Friends may call today, 4 to 7 p.m., at Holy Trinity Orthodox Church and Saturday, 10 a.m. to 1 p.m., at St. Tikhon's Monastery. Arrangements by Semian Funeral Home, 704 Union St.Taylor.
In lieu of flowers, the family request that donations in her memory be sent to Holy Trinity Orthodox Church, 1230 N. Hanover St., Pottstown, 19464; or the Matushka Karen Mahaffey Scholarship Fund, St. Tikhon's Seminary, P.O. Box 130, South Canaan, 18459.
With the blessing of their diocesan bishops, the superiors (or their representatives) of monastic communities within the Orthodox Church in America gathered at the Chancery here for a “Synaxis” July 21-23, 2014.
In addition to spiritual fellowship and mutual upbuilding and encouragement, common concerns and the emerging nature of North American monasticism were discussed.
His Beatitude, Metropolitan Tikhon, called for the Synaxis as an expression of his commitment to the strengthening of monastic life within the OCA and in an effort to identify areas of concern for the OCA’s monastic communities that could be better addressed on a wider level within the Church or by means of stronger inter-monastery cooperation. [See related article and gallery.
The OCA counts some 25 men’s and women’s monastic communities in the United States, Canada and Mexico.
Metropolitan Tikhon and the gathered superiors (or their representatives) issued the following statement at the close of the Synaxis.
Prayer/Petition During The Episcopal Assembly
July 21-23, 2014
As the Synaxis of abbots and abbesses, we were grateful to be together for these days and rejoiced at our intuitive sharing with each other in the Church services, at meals and in conversations about our common monastic life. While recognizing our shared challenges, especially in forming monasticism in North America, we can affirm the general health of monasteries in the OCA. We are committed:
To struggle to pray unceasingly
To live the values of the desert in the 21st century
To be witnesses and missionaries of the kingdom “that is not of this world”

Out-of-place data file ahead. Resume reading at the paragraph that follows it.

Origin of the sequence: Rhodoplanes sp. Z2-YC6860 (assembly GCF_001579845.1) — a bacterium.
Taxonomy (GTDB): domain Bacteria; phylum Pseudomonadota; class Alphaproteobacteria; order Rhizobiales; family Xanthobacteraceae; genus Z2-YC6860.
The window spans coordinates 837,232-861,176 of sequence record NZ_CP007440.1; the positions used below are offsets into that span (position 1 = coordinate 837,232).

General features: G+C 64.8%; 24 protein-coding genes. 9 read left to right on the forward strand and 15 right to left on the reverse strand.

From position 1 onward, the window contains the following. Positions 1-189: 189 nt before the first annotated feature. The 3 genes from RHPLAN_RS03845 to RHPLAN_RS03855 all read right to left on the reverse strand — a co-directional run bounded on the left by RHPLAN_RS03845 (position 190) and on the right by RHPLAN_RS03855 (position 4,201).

To intercede for all people, for the Church and especially for the sick, the suffering and the departed
To be welcoming places of spiritual retreat and hospitality whenever possible, especially for clergy and their families
To continue the effort to establish a truly indigenous and organic monastic presence in North America
To encourage the Church at large to celebrate the diversity of monastic communities
During our wide-ranging discussions over the three days, we agreed:
That the nurturing and encouraging of monastic vocations should be a priority for the entire Church
That monastic life is a vital part of the mission of the church
That the formation and training of monastics should be developed more fully within each monastic community
That spiritual health can and must be in harmony with psychological health. We don’t have to pretend we are professional therapists, but there is value in our virtue of listening and supporting people in prayer
That families, parishes and monasteries are mutually dependent: healthy parishes with healthy parents produce healthy monastic candidates
That the monastic “mindset” (phronema) is to be conveyed to the entire Church
That monastics should have a strong presence at All American Councils
That parish awareness of monastic life ought to be encouraged, perhaps by setting aside a month or at least a Sunday devoted to connecting with monks, nuns and monasteries
That the emergence of authentic monasticism in North America can only come with time, effort and the grace of God
Finally, we were grateful for this opportunity to meet and pray together and agreed that such meetings would be helpful on an ongoing basis. We agreed that the next meeting of the Synaxis of monastery superiors will take place next year, October 27-29, 2015, at a monastery location to be confirmed.